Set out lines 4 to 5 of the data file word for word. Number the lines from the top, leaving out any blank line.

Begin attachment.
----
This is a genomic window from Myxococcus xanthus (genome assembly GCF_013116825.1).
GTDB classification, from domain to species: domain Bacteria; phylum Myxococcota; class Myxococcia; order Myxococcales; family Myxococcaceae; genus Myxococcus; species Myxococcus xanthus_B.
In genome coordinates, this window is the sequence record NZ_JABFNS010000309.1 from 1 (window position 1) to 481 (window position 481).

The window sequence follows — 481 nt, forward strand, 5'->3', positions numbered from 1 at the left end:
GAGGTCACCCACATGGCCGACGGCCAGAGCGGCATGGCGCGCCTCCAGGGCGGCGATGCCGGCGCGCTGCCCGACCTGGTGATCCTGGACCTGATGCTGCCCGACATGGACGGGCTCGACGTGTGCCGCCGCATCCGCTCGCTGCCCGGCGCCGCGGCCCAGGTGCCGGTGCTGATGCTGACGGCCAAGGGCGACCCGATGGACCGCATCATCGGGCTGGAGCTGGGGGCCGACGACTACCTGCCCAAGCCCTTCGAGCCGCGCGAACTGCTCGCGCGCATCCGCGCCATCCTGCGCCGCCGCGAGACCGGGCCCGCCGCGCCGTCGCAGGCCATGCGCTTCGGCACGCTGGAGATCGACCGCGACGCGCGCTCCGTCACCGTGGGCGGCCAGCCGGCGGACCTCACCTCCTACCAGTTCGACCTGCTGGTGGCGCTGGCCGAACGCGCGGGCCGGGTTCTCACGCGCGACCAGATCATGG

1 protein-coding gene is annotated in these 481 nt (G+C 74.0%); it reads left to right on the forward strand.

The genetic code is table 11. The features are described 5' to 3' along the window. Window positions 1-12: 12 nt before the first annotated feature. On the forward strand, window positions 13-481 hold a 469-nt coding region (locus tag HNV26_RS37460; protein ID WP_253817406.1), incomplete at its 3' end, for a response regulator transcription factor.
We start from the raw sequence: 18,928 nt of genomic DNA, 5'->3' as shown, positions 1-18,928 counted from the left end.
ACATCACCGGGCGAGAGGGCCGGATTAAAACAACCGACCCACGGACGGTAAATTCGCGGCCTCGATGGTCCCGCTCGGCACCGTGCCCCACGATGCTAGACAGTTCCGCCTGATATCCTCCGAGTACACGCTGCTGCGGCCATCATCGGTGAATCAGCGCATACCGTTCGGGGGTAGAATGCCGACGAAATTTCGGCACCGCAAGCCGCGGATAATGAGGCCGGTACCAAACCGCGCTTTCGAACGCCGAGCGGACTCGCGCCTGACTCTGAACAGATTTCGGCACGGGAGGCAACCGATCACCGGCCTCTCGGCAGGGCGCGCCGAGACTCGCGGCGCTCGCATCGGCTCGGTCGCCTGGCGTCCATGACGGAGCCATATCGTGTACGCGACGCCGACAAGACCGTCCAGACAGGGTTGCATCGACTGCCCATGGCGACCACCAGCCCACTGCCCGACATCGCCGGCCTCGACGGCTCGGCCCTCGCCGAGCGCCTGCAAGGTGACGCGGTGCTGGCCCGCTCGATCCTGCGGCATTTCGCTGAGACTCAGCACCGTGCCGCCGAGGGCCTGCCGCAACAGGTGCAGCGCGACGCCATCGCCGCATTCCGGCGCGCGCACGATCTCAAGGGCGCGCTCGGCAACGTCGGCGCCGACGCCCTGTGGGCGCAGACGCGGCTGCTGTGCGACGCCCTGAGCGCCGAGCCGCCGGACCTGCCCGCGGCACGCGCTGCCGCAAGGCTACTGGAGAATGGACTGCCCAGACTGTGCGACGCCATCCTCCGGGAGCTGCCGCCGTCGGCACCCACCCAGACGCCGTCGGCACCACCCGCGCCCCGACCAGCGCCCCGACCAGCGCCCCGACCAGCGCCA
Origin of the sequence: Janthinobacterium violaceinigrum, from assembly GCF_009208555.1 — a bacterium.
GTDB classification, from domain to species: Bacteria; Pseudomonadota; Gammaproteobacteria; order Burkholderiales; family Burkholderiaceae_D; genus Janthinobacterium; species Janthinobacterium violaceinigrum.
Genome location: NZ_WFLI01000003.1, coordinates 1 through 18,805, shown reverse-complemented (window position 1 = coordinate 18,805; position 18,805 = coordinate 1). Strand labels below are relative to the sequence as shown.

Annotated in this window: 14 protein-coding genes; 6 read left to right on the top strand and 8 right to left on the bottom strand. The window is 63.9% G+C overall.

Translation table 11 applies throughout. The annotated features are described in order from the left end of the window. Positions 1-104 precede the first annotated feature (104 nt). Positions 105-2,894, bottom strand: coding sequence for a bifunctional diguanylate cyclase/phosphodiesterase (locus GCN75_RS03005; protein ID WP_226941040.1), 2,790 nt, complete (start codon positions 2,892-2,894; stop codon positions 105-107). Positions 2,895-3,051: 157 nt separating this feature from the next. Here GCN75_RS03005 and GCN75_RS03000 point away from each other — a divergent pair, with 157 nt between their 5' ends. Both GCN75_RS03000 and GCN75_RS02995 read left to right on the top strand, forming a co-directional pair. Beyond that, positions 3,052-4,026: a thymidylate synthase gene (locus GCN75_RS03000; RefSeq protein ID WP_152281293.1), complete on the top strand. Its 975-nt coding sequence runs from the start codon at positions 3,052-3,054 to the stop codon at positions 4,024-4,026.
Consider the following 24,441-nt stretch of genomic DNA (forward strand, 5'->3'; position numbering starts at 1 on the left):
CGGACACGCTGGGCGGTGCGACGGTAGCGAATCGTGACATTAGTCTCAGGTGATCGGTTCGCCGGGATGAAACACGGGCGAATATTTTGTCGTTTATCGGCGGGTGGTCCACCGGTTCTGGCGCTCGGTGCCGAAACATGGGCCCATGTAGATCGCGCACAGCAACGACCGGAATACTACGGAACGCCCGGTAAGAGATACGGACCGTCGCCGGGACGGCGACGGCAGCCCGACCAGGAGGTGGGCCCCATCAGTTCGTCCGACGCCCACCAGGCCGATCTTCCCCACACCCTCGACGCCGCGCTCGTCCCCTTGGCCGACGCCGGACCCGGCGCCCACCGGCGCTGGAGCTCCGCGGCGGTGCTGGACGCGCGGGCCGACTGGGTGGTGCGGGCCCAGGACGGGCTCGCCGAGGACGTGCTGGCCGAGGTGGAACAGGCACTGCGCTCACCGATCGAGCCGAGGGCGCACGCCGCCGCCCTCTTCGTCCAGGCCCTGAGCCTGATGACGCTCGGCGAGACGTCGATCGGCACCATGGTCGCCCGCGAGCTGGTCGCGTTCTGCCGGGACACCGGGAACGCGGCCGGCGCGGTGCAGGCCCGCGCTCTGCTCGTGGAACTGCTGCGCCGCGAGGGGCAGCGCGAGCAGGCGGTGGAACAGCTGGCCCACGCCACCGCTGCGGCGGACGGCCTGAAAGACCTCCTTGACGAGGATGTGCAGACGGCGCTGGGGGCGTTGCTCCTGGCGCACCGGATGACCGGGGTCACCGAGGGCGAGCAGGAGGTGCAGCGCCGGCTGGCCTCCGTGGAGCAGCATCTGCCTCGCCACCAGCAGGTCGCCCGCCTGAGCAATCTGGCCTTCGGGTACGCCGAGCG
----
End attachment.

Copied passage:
The window sequence follows — 481 nt, forward strand, 5'->3', positions numbered from 1 at the left end:
GAGGTCACCCACATGGCCGACGGCCAGAGCGGCATGGCGCGCCTCCAGGGCGGCGATGCCGGCGCGCTGCCCGACCTGGTGATCCTGGACCTGATGCTGCCCGACATGGACGGGCTCGACGTGTGCCGCCGCATCCGCTCGCTGCCCGGCGCCGCGGCCCAGGTGCCGGTGCTGATGCTGACGGCCAAGGGCGACCCGATGGACCGCATCATCGGGCTGGAGCTGGGGGCCGACGACTACCTGCCCAAGCCCTTCGAGCCGCGCGAACTGCTCGCGCGCATCCGCGCCATCCTGCGCCGCCGCGAGACCGGGCCCGCCGCGCCGTCGCAGGCCATGCGCTTCGGCACGCTGGAGATCGACCGCGACGCGCGCTCCGTCACCGTGGGCGGCCAGCCGGCGGACCTCACCTCCTACCAGTTCGACCTGCTGGTGGCGCTGGCCGAACGCGCGGGCCGGGTTCTCACGCGCGACCAGATCATGG